Keeping Your Head Above the Water: A Guide to Safe Swimming
While cooling off and splashing around leads to laughs and memories, swimming is also extremely dangerous. Every day, approximately 10 people die from unintentional drowning. Of these, two are children age 14 or younger ( CDC ). Given these statistics, swimming safety is an absolute requirement for your organization. Before swimming events, review the risks to determine if your organization is equipped to handle them. It is up to you to keep members and volunteers knowledgeable on swimming safety. You’ll need all hands on deck.
Before planning an outing to the pool or lake, ensure the location is safe. On-duty lifeguards and cleanliness are both a must. For more information on location selection, check out this American Red Cross article on finding safe places to swim.
Always have a certified lifeguard present when swimming, and confirm that he or she is current on certification requirements. These individuals have been trained in first aid, CPR and the proper ways to perform rescue missions. At minimum, there should be one lifeguard for every 25 swimmers. If you have a large or young group of swimmers, request extra lifeguard supervision. No matter your swimming ability, the lifeguard is the expert, not you. Listen to their instructions and ensure your participants respect them as well.
Your organization shouldn’t rely solely on lifeguards for supervision. Make sure you bring enough adults to help monitor the amount of people swimming. Ideally, volunteers should be CPR-certified . They also need to take their role seriously and uphold the rules, which may include:
- Pay attention and be alert
- Don’t use alcohol or drugs
- Rotate and take breaks to reduce fatigue or exhaustion (lifeguards do this too)
- Listen to the lifeguards
- NEVER jump in the water to save someone unless you are a certified lifeguard. No matter your swim level or age, a drowning person is also a danger to you. Instead, use the method reach or throw, don’t go.
- Hold yourself accountable to the same rules as the swimmers
- Be prepared to use an AED
Monitor weather conditions leading up to your swim event, and have a backup plan for inclement weather, including rain, storms and extreme temperatures (severe heat or cold can cause unnecessary illness). If it starts to rain while people are swimming, have them exit the water before the rain gets too heavy. Never let anyone in the water if lightning is present.
Have the swimmers take a swim test performed by lifeguards before jumping into the water. The point of a swim test is to determine the swimming ability of each swimmer, and once it’s complete, the swimmers will receive identification (such as a color coordinated wristband) to identify which areas of the water they have the ability to swim in: shallow, middle or deep. Clearly mark and communicate these areas to the monitors and swimmers.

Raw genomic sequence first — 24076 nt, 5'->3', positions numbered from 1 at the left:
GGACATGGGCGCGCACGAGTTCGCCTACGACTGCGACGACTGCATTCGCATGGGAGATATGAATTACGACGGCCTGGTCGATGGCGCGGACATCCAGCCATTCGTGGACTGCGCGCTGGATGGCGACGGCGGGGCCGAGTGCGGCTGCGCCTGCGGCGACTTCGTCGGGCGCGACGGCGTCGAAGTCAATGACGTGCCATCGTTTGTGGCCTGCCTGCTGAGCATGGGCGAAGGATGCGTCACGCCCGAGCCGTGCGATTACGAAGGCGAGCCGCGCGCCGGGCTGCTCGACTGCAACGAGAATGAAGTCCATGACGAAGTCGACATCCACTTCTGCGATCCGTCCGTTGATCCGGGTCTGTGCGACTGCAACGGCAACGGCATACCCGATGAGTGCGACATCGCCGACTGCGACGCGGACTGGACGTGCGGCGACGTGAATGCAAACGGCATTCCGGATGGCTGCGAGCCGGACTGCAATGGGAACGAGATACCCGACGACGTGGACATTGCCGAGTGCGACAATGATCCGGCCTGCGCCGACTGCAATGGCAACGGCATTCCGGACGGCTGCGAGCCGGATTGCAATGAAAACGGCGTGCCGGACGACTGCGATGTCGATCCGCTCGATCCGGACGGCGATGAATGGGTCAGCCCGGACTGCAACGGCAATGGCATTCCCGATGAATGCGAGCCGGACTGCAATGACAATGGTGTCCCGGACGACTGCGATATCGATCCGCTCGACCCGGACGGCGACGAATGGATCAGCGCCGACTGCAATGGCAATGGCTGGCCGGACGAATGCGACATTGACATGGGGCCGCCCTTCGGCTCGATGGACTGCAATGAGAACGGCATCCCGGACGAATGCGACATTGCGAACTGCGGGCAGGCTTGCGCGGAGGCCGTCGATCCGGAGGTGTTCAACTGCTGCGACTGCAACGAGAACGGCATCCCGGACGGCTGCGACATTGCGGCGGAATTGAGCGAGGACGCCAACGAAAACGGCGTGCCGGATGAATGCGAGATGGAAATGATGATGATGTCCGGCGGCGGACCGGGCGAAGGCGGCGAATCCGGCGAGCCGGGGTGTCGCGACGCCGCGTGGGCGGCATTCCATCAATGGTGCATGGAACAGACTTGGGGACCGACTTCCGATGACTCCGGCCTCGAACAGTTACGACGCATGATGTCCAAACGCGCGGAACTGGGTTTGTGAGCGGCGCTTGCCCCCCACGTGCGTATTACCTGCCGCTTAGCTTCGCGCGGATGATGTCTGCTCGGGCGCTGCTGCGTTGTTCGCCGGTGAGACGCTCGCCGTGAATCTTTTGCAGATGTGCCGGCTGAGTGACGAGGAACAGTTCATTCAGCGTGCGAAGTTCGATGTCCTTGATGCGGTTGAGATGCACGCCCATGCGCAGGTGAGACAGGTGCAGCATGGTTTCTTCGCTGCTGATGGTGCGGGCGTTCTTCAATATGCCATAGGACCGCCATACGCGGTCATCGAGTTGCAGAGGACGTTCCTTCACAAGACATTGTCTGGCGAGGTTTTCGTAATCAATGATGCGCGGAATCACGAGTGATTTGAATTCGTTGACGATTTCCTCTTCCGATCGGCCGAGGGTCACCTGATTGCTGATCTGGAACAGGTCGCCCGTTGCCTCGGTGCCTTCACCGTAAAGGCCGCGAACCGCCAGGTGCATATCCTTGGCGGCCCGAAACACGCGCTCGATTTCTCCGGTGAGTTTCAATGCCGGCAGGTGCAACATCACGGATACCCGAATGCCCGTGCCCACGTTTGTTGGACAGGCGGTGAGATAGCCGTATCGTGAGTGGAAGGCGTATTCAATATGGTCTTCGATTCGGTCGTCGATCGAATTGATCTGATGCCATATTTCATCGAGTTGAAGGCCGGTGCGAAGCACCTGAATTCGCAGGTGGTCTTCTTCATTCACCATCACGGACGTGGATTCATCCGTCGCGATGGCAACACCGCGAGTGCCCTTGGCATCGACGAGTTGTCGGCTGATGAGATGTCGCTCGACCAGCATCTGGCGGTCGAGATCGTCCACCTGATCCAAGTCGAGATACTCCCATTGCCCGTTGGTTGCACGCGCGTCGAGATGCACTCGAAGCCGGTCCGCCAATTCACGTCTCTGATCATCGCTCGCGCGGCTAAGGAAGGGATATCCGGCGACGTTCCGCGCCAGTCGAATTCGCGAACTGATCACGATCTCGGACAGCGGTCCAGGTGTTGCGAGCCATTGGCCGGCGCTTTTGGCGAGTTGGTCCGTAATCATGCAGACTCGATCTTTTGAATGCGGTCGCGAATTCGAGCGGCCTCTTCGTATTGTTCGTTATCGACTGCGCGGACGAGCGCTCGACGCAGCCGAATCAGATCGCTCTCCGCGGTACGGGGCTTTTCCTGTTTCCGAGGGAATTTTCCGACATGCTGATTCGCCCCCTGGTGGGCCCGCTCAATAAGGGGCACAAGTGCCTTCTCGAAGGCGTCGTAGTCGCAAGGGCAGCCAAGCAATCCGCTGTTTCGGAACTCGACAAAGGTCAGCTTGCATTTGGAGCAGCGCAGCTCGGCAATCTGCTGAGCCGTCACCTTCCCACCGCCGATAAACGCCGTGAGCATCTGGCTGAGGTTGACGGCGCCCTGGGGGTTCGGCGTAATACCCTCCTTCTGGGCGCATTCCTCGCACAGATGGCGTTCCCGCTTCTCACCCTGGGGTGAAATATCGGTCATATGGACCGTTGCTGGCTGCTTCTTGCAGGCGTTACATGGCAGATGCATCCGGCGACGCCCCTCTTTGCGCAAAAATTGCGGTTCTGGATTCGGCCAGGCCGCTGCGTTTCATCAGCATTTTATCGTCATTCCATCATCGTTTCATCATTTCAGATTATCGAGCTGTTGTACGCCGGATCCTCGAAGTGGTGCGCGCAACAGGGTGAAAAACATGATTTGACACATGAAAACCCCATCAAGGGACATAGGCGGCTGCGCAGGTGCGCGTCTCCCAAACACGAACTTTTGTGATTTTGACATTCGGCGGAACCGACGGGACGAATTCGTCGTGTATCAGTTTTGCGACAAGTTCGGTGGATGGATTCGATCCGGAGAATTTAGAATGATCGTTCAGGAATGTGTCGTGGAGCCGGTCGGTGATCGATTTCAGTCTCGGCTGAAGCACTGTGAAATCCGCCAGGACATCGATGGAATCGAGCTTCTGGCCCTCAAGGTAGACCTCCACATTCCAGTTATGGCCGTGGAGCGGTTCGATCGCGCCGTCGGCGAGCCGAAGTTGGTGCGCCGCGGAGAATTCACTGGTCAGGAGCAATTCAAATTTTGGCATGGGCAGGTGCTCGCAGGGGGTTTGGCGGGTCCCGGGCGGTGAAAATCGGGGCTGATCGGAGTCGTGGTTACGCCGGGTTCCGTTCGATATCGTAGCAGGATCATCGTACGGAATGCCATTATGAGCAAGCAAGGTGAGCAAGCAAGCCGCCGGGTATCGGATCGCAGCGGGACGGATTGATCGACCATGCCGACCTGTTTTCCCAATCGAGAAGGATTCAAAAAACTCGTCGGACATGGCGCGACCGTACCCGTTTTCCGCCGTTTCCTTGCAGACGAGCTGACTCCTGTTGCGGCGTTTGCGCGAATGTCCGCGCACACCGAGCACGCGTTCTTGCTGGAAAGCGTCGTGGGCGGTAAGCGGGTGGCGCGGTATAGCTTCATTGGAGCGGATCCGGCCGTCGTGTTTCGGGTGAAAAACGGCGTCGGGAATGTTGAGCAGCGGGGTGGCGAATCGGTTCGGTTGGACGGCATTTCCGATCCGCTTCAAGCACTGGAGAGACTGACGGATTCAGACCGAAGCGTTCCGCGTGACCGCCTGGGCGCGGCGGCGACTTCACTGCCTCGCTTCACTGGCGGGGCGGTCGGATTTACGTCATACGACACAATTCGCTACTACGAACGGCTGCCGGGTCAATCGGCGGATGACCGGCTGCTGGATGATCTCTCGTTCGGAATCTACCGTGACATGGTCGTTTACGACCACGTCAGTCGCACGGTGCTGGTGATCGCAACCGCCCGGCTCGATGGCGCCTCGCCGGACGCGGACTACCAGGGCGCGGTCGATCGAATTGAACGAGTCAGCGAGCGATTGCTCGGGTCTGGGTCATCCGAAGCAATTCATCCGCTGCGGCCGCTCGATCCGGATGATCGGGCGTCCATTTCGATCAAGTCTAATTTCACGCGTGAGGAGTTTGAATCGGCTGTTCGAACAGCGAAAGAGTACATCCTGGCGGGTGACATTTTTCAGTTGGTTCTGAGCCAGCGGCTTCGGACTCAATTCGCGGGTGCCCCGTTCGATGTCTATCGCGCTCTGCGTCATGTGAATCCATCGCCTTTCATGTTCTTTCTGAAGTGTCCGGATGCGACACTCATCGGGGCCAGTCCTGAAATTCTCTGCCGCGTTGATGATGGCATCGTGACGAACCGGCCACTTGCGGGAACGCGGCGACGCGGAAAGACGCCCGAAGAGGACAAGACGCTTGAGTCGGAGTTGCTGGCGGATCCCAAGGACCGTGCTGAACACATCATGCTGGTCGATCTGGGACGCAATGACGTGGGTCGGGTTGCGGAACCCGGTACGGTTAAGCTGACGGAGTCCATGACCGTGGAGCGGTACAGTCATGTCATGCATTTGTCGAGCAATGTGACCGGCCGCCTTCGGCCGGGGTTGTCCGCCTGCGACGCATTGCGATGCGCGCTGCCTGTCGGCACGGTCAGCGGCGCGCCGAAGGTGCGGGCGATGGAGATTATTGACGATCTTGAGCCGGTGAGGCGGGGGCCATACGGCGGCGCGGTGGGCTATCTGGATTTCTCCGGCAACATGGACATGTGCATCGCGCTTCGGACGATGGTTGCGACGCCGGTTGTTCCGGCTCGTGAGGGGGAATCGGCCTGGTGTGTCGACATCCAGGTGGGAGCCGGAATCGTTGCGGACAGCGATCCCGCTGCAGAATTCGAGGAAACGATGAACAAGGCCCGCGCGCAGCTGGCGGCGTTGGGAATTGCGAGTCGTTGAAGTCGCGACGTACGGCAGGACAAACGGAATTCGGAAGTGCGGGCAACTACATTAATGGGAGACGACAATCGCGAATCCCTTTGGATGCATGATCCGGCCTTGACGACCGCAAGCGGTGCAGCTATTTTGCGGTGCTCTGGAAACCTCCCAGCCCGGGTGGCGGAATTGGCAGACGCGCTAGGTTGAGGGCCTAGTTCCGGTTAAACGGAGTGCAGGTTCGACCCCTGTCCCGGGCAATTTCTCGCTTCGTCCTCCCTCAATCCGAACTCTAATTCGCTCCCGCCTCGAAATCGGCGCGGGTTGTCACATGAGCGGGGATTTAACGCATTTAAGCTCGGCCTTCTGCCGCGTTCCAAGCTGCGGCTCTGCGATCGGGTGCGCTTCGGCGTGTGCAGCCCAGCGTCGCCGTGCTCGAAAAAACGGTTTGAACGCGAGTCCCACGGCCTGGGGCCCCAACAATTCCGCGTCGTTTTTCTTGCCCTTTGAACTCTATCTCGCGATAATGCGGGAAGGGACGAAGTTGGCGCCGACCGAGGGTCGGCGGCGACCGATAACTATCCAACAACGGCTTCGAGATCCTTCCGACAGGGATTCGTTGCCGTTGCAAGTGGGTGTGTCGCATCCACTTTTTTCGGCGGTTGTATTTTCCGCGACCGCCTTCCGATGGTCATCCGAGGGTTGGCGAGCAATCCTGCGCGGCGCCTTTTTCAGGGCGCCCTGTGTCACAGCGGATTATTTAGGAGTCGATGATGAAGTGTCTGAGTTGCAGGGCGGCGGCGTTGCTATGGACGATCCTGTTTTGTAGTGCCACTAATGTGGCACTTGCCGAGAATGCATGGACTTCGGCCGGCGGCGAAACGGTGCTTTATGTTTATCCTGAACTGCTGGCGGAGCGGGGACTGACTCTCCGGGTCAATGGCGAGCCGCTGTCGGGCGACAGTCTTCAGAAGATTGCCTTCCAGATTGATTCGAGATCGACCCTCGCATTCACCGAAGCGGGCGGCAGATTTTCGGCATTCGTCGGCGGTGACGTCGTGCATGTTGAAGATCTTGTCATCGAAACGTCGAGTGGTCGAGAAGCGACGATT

Buddies must stay together for the duration of the swimming day and be in the same swim level group. If one buddy wants to get out of the water, the other one needs to do the same. Be sure to keep a list of the buddies and assign each buddy pair a number. Every 30 minutes, initiate a “Buddy Check” where each buddy pair raises their hands together to be counted by the monitor. This is a quick way to make sure all the swimmers are accounted for.
Always go over the swimming rules as a group. Rules may differ depending on the facility or location, but in general, these are a good starting point:
- Stay hydrated and take swim breaks
- Use at least SPF 15 sunscreen and find resting spots in the shade
- No roughhousing such as splashing, breath-holding contests or piggyback rides
- Do not dive in the water
- Walk, do not run
- Never swim alone
Additionally, establish rules on the use of water toys and plan activities for anyone who cannot or does not want to swim.
Safety plans may vary based on location and group. However, it’s essential that all swimmers and monitors know the safety plan and who is responsible for specific actions:
- Determine who will call 911
- Know who will use the AED
- Identify who is trained in first aid and CPR
- Develop a missing person process
- Keep emergency numbers for participants on hand
- Bring your own first aid kit
Non-Pool Swim Safety
If you’ll be swimming in a natural body of water, such as a lake, river or ocean, there are additional safety considerations:
- Check for warning signs such as flags to signal weather conditions or possible threats
- Only swim in designated swim areas
- Avoid swimming locations with floating docks and rafts, as these are hazards for people to get trapped underneath and drown
- Confirm that lifeguards are present
- Make sure there is a shelter available in case of unexpected bad weather or emergencies
- Have an AED nearby
- Leave animals and plants alone
- Inspect the area for glass or dangerous objects before the children play and swim
© 2020 The GuideOne Center for Risk Management, LLC. All rights reserved. This material is for informational purposes only. It is not intended to give specific legal or risk management advice, nor are any suggested checklists or action plans intended to include or address all possible risk management exposures or solutions. You are encouraged to retain your own expert consultants and legal advisors in order to develop a risk management plan specific to your own activities.